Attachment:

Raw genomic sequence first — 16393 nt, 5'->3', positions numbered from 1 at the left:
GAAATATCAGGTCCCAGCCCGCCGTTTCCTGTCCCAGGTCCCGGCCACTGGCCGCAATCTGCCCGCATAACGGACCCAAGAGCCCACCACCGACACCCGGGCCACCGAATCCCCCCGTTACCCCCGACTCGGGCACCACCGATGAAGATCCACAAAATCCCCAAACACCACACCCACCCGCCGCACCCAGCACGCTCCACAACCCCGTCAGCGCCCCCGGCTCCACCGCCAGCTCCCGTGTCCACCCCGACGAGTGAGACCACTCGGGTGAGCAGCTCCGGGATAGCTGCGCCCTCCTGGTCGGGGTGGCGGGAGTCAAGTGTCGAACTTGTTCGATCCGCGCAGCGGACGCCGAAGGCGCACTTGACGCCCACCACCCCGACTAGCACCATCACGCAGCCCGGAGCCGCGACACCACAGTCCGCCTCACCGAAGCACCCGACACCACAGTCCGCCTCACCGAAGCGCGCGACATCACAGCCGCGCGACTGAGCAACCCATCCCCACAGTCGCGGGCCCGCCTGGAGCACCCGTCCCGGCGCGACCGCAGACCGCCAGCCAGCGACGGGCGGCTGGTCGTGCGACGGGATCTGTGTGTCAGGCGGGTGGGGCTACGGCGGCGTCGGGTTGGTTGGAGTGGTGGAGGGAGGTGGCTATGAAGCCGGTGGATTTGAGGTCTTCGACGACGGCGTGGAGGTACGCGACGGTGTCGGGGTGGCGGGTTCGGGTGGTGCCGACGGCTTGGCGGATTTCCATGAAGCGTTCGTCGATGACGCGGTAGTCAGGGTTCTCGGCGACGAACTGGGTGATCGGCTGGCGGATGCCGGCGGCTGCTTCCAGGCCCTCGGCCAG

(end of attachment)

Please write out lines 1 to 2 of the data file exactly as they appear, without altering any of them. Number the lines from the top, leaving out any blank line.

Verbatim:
Raw genomic sequence first — 16393 nt, 5'->3', positions numbered from 1 at the left:
GAAATATCAGGTCCCAGCCCGCCGTTTCCTGTCCCAGGTCCCGGCCACTGGCCGCAATCTGCCCGCATAACGGACCCAAGAGCCCACCACCGACACCCGGGCCACCGAATCCCCCCGTTACCCCCGACTCGGGCACCACCGATGAAGATCCACAAAATCCCCAAACACCACACCCACCCGCCGCACCCAGCACGCTCCACAACCCCGTCAGCGCCCCCGGCTCCACCGCCAGCTCCCGTGTCCACCCCGACGAGTGAGACCACTCGGGTGAGCAGCTCCGGGATAGCTGCGCCCTCCTGGTCGGGGTGGCGGGAGTCAAGTGTCGAACTTGTTCGATCCGCGCAGCGGACGCCGAAGGCGCACTTGACGCCCACCACCCCGACTAGCACCATCACGCAGCCCGGAGCCGCGACACCACAGTCCGCCTCACCGAAGCACCCGACACCACAGTCCGCCTCACCGAAGCGCGCGACATCACAGCCGCGCGACTGAGCAACCCATCCCCACAGTCGCGGGCCCGCCTGGAGCACCCGTCCCGGCGCGACCGCAGACCGCCAGCCAGCGACGGGCGGCTGGTCGTGCGACGGGATCTGTGTGTCAGGCGGGTGGGGCTACGGCGGCGTCGGGTTGGTTGGAGTGGTGGAGGGAGGTGGCTATGAAGCCGGTGGATTTGAGGTCTTCGACGACGGCGTGGAGGTACGCGACGGTGTCGGGGTGGCGGGTTCGGGTGGTGCCGACGGCTTGGCGGATTTCCATGAAGCGTTCGTCGATGACGCGGTAGTCAGGGTTCTCGGCGACGAACTGGGTGATCGGCTGGCGGATGCCGGCGGCTGCTTCCAGGCCCTCGGCCAG